If we do damage a mature biofilm it recovers rapidly. The time immediately after suspected damage must be treated with caution. Think of this time as a new pond – ease back on feeding and watch the water quality parameters. Do not be afraid to increase water changes to stabilise water quality until the biofilm has recovered.

In one researchers tests – “re-growth of the biofilm started after 2 days and was back up to equilibrium levels after 20 days”.

5. Water Velocity and Biofilms

The question inevitably arises whether back-washing filters will wash off the bacteria that have grown. We know that bacteria grow on all surfaces – including the inside of the pipes. The velocity of the water inside the pipes is far greater than will be experienced in backwashing a filter.

According to Mittelman (1985), "at higher flow rates, a denser, somewhat more tenacious biofilm is formed. As a result, these surfaces often appear to be free from foulants, since they are not slimy to the touch."

In our systems where we have high velocity in the pipes the biofilms will be denser and not quite as high as in the other parts of the system where the flow rates are slower. When the filters (slow flow rates compared to the pipes) are flushed the excess bacteria/bioflilms are sloughed off. This results in random ‘particle showers’ of bacteria in the pond system which can explain day-to-day fluctuations seen in total bacteria count results. If a plate count test is low, one shouldn’t assume that good or bad bacteria are not present in the watering system. They are housed quite comfortably in the protective layers of the biofilm.

6. Secondary Colonizers

Biofilms are a composition of billions of bacteria cells, fungi, algae and other living microbes as well as the organic slime they produce.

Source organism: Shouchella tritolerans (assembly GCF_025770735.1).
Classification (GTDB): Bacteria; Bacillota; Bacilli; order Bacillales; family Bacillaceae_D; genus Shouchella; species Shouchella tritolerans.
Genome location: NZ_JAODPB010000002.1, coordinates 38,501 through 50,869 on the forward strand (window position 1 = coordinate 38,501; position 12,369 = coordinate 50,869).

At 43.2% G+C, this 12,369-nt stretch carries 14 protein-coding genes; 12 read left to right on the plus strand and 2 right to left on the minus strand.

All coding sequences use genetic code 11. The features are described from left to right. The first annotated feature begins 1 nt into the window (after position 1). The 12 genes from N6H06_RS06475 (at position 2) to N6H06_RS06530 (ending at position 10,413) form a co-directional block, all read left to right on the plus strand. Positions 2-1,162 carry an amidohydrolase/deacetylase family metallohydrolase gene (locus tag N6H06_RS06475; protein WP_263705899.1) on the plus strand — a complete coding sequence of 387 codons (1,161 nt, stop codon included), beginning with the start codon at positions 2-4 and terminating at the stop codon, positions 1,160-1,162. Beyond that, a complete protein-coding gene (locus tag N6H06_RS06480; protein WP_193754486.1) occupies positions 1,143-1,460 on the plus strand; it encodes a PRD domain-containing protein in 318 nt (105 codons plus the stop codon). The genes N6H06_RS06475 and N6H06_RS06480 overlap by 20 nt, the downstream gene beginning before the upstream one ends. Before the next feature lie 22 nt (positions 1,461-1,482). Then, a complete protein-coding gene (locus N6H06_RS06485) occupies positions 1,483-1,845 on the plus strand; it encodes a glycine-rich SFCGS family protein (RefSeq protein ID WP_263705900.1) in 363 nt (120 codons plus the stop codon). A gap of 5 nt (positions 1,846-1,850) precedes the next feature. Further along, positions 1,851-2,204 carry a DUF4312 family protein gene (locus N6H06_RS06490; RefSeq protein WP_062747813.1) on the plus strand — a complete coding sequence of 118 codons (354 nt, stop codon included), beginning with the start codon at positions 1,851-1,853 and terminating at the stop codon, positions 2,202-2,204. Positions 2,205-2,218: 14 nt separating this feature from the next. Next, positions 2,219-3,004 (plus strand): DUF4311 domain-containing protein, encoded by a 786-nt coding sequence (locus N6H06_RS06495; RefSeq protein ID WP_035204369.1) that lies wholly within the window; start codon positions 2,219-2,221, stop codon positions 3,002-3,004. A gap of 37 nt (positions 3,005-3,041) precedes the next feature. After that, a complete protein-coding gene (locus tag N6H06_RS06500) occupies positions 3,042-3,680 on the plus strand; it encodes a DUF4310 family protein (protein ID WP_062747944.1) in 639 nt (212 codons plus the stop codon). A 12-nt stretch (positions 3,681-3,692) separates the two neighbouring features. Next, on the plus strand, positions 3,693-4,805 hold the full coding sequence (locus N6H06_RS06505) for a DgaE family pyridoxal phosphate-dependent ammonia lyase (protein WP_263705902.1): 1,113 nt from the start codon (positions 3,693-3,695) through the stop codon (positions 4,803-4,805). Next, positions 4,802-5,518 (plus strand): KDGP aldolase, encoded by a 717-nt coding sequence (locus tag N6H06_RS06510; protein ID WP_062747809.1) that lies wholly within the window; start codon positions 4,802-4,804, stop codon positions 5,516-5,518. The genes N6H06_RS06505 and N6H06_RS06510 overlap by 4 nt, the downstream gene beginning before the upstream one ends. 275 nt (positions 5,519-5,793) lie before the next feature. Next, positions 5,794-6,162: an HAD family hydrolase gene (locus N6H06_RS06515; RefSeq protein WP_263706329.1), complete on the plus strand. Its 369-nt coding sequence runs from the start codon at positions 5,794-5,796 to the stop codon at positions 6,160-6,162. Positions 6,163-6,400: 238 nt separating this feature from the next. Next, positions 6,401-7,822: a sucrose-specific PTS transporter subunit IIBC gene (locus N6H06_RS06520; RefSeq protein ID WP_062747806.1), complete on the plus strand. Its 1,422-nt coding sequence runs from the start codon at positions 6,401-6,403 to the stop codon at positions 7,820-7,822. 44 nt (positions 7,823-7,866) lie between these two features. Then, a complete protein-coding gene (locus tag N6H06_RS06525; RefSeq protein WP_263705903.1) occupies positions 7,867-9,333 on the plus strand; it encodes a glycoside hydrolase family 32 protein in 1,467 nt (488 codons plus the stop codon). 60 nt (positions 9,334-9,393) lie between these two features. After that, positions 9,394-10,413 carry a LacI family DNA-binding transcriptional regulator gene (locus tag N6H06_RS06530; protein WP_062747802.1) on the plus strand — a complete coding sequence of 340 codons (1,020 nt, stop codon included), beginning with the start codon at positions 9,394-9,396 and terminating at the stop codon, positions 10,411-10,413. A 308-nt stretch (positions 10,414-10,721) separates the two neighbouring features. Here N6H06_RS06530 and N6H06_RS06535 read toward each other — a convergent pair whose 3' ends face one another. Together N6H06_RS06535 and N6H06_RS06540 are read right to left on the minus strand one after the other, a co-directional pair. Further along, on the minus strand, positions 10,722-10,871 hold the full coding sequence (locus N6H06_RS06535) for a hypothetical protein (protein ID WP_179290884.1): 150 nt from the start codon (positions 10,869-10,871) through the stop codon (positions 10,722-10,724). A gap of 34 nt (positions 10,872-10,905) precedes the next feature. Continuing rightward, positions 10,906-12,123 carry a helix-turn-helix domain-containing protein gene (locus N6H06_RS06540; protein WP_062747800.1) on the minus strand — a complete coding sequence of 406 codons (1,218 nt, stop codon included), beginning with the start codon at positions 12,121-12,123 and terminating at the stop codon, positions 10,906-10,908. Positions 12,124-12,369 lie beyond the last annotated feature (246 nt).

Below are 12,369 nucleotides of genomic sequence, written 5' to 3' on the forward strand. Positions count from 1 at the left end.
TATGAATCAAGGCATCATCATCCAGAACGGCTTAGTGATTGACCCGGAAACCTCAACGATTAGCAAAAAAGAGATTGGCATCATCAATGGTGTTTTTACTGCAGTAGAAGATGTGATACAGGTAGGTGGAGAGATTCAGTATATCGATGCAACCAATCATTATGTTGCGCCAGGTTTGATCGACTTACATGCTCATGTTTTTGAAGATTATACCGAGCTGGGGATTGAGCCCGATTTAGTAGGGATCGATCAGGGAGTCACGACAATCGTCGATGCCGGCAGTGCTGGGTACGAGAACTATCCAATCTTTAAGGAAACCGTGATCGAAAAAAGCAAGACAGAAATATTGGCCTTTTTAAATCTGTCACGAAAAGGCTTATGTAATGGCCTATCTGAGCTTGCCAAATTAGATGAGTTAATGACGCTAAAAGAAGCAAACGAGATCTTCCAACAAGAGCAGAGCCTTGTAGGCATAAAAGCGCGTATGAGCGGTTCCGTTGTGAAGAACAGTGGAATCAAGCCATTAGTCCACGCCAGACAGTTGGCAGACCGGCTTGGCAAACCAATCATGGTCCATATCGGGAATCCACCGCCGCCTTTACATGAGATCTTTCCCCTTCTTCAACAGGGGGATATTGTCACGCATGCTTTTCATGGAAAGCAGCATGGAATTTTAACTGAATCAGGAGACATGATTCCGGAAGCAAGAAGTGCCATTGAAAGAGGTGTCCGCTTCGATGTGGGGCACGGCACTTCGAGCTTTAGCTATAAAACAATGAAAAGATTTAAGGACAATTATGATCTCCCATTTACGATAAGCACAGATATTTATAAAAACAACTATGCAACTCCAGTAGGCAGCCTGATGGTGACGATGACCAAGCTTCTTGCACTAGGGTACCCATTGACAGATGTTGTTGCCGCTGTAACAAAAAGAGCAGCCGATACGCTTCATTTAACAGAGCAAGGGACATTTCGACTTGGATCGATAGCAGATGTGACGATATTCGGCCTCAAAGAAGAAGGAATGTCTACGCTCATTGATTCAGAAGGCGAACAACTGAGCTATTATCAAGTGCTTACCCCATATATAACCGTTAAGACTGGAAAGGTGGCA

The biofilm traps nutrient molecules and also snares other types of microbial cells through physical restraint and electrostatic interaction. These secondary colonizers metabolise wastes from the primary colonizers as well as produce their own waste that other cells then use in turn.

7. Can Biofilms Survive Out of Water?

Biofilms can stay active for days and even weeks when out of the water. They can remain active for longer periods if they are kept damp. If you are ever contemplating building a new pond or extending you existing one then save the media. There are valuable bacterial colonies on your media that will seed your new filter. This natural seeding will start up the new system remarkable quickly.

8. The Down Side of Biofilms

Bacteria we need and bacteria that cause disease problems survive and are protected within biofilms. This explains the difficulty we sometimes experience in eradicating bacterial problems with our koi. 


Bacteria constitute a very successful life form. In their evolution, they have developed successful strategies for survival that include attachment to surfaces and development of protective biofilms where they behave very differently than free-floating bacteria.

Chris Neaves

Characklis, W.G.; Marshall, K.C. eds. Biofilms, John Wiley & Sons, Inc., New York (1990).

Coghlan, A. “Slime City”, New Scientist 15(2045), pp. 32-36 (August 31, 1996).

Costerton, J.W.; Lewandowski, Z.; Caldwell, D.E.; Korber, D.R.; Lappin-Scott, H.M. “Microbial Biofilms”, Annual Reviews of Microbiology 49, pp. 711-745 (1995).

Gillis, R.J.; Gillis, J.R. “A Comparative Study of Bacterial Attachment to High-Purity Water System Surfaces”, Ultrapure Water 13(6), (September 1996).

Editors: Allison D.S.; Gilbert P.; Lappin-Scott H. M. & Wilson M.; “Community Structure and Co-operation in Biofilms”, Society of General Microbiology  (2000)

Last Updated on Saturday, 19 September 2009 21:32